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The federal government has been subsidizing the wind industry for almost two decades under the Production Tax Credit (PTC). Despite costing taxpayers over $1billion annually and providing for less than 3 percent of total electricity generation in the country, the president insists on extending the program indefinitely.
The PTC is set to expire by the end of this year and alternative-energy proponents in Congress are attempting to renew the program. Even if the PTC does expire, taxpayers are still on the hook for nearly $10 billion in tax credits for previous, qualifying projects. Although the vast majority of Americans want a cleaner and healthier environment, wind is simply not a feasible way to get there. The cost/benefit analysis of wind energy must be considered.
Can handing out billions of tax credits to the wind industry be justified given the amount of electricity generated? Total subsidies for wind, including the PTC, totaled $5 billion in 2010 alone, according to the American Energy Alliance. Not only does the PTC fail the cost/benefit analysis, it does so unfairly.
According to Lisa Linowes of masterresource.org, “The PTC disproportionately benefits ratepayers in States with renewable mandates by distributing the high cost of wind to taxpayers at large.” She goes on to say that, “In fact, it (PTC) is nothing more than a cost imposed on all taxpayers in order to accommodate development of a politically well-connected, high-priced, low-value resource that cannot meet our electric capacity needs.”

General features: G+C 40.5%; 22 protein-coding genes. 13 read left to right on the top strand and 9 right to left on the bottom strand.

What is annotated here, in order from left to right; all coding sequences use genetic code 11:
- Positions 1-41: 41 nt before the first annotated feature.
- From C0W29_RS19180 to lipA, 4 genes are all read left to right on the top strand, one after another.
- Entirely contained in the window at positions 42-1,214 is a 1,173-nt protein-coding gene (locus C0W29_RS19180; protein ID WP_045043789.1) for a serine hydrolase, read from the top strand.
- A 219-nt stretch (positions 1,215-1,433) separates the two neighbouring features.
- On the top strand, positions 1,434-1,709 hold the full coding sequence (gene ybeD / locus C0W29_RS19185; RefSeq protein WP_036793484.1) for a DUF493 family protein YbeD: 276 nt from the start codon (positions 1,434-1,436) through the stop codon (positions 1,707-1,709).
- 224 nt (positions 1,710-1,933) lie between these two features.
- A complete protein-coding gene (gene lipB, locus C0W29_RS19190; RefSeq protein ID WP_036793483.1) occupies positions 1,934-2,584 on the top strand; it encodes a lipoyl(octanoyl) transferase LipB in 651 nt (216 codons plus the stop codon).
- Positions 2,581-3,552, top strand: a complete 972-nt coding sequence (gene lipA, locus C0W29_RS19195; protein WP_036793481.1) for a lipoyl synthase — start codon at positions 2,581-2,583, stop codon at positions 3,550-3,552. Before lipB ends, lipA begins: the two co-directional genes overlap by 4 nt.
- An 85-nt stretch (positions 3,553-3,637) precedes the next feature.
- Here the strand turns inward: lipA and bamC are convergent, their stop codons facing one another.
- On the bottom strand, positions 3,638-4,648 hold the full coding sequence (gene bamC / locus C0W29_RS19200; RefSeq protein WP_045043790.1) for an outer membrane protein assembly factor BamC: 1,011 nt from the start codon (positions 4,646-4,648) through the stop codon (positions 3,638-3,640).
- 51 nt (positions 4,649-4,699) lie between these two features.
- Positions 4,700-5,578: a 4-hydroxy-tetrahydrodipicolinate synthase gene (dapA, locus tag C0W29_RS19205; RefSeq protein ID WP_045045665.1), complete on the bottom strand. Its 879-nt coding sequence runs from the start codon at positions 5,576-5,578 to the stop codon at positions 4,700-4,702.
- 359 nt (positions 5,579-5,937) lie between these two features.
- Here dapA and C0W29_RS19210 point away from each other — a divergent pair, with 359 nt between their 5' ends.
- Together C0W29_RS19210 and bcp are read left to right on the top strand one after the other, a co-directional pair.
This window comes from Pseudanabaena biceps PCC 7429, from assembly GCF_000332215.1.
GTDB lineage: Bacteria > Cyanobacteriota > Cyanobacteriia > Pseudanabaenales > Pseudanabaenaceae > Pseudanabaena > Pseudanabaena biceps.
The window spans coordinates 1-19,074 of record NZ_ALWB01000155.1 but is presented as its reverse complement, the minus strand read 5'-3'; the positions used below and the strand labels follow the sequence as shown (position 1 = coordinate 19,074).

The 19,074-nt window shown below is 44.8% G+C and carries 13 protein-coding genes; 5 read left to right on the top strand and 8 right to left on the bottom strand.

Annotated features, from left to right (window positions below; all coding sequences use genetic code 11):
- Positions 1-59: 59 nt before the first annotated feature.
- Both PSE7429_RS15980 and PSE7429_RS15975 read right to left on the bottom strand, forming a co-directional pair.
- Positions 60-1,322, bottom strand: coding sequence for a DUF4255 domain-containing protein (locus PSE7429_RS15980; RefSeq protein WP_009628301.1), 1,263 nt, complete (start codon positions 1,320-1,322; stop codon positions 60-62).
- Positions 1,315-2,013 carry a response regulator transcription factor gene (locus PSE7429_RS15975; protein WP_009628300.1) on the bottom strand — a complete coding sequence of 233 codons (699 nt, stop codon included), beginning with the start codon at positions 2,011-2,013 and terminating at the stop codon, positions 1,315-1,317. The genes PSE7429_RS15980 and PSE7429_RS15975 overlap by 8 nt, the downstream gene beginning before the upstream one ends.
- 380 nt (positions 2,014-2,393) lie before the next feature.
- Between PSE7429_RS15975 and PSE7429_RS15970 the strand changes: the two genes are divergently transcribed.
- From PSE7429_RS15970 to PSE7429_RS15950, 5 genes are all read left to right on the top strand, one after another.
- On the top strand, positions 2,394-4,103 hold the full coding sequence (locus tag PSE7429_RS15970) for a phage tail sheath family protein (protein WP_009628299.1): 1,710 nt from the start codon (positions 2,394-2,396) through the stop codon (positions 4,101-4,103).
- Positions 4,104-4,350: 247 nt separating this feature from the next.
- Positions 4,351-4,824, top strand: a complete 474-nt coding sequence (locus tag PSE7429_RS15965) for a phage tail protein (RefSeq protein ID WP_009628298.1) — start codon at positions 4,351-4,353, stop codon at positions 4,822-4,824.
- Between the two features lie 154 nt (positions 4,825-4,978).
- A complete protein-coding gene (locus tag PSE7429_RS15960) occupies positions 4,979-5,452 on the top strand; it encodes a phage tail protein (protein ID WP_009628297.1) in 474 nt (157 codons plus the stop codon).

Dr. M. Ragheb, in his report on the economics of wind energy, highlights the fact that half of all the country’s wind power capacity is stored in two states- California and Texas. Other States where the wind industry is prominent includes Iowa and Illinois. The wind industry would be hit particularly hard in these four States if the PTC was allowed to expire.
But does the benefit of these four states justify a federal tax credit program paid for by taxpayers in all fifty states? Kevin Borgia, head of the Illinois Wind Energy Coalition, admits that without the tax credit, the market for wind power generation will grind to a halt.
It’s time for our federal government to end programs that only benefit a small number of states. If each individual state wants to create its own wind energy program, that is ok. What’s not ok is the federal government forcing taxpayers across the nation to fund a program that for the most part, benefits them in no immediate way. This is especially the case when the PTC is aiding an industry that provides less than 3 percent of electricity generated in the country.